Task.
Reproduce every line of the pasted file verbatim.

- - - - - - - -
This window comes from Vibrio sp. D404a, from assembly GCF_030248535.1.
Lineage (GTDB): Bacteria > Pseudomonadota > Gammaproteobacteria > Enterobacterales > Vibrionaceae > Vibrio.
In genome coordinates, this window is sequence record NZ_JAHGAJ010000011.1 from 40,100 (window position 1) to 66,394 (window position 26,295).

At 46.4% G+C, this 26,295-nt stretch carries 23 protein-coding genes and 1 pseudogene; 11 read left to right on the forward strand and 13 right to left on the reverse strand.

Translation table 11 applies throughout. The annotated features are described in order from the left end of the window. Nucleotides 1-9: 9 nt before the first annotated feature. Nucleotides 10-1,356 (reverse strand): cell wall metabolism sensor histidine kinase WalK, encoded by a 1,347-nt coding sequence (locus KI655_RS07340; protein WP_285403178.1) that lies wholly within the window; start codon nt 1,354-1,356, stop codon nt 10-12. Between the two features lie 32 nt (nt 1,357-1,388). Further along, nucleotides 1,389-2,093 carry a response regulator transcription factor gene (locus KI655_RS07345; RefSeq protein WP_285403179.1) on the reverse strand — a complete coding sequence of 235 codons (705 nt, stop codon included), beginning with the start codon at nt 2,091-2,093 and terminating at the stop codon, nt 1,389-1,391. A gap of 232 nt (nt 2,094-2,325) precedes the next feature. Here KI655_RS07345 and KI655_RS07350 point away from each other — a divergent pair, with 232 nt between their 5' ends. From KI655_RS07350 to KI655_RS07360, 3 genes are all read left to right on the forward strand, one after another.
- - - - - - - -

This window comes from Vibrio sp. D404a, from assembly GCF_030248535.1.
Lineage (GTDB): Bacteria > Pseudomonadota > Gammaproteobacteria > Enterobacterales > Vibrionaceae > Vibrio.
In genome coordinates, this window is sequence record NZ_JAHGAJ010000011.1 from 40,100 (window position 1) to 66,394 (window position 26,295).

At 46.4% G+C, this 26,295-nt stretch carries 23 protein-coding genes and 1 pseudogene; 11 read left to right on the forward strand and 13 right to left on the reverse strand.

Translation table 11 applies throughout. The annotated features are described in order from the left end of the window. Nucleotides 1-9: 9 nt before the first annotated feature. Nucleotides 10-1,356 (reverse strand): cell wall metabolism sensor histidine kinase WalK, encoded by a 1,347-nt coding sequence (locus KI655_RS07340; protein WP_285403178.1) that lies wholly within the window; start codon nt 1,354-1,356, stop codon nt 10-12. Between the two features lie 32 nt (nt 1,357-1,388). Further along, nucleotides 1,389-2,093 carry a response regulator transcription factor gene (locus KI655_RS07345; RefSeq protein WP_285403179.1) on the reverse strand — a complete coding sequence of 235 codons (705 nt, stop codon included), beginning with the start codon at nt 2,091-2,093 and terminating at the stop codon, nt 1,389-1,391. A gap of 232 nt (nt 2,094-2,325) precedes the next feature. Here KI655_RS07345 and KI655_RS07350 point away from each other — a divergent pair, with 232 nt between their 5' ends. From KI655_RS07350 to KI655_RS07360, 3 genes are all read left to right on the forward strand, one after another.